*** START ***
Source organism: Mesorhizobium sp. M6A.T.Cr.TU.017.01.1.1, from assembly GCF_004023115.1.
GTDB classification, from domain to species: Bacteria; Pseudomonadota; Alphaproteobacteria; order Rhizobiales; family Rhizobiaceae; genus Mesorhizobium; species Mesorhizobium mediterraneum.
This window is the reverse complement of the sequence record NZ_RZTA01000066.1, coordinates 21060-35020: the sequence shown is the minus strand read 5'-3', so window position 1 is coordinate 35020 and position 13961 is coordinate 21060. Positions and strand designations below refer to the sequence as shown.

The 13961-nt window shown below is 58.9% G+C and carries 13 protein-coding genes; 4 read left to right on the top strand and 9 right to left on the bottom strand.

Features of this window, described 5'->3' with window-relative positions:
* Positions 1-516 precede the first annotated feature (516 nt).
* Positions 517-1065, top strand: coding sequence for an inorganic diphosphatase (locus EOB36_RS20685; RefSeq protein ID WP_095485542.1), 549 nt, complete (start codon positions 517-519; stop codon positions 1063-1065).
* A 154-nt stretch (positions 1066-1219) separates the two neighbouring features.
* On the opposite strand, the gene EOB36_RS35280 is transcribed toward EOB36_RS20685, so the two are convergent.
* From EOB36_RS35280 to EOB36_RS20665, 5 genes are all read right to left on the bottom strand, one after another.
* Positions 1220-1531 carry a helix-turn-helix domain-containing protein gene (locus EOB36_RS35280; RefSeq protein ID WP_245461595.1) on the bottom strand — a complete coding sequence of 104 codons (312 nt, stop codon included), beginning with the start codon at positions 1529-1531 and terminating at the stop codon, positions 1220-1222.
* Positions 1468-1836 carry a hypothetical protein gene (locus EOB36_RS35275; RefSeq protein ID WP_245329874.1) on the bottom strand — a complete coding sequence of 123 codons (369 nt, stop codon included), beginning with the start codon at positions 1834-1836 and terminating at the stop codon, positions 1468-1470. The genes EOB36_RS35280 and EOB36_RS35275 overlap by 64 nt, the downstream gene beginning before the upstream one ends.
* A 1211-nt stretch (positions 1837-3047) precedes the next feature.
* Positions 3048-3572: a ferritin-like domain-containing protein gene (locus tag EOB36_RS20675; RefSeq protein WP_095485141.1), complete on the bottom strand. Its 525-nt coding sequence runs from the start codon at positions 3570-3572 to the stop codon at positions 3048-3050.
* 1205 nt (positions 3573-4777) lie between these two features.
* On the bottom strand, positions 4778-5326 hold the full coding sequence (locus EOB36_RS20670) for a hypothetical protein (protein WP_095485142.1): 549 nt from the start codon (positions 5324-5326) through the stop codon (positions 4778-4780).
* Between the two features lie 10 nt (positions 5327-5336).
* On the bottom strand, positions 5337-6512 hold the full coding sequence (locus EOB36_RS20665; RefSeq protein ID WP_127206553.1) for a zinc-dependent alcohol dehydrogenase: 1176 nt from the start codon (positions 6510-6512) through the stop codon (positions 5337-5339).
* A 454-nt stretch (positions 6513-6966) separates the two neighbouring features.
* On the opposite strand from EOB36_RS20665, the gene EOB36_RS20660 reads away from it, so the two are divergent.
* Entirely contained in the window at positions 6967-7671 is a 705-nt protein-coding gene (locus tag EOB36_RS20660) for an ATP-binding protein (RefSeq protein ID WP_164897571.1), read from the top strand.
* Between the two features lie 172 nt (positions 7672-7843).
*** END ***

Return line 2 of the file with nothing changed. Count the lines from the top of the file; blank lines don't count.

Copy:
GTDB classification, from domain to species: Bacteria; Pseudomonadota; Alphaproteobacteria; order Rhizobiales; family Rhizobiaceae; genus Mesorhizobium; species Mesorhizobium mediterraneum.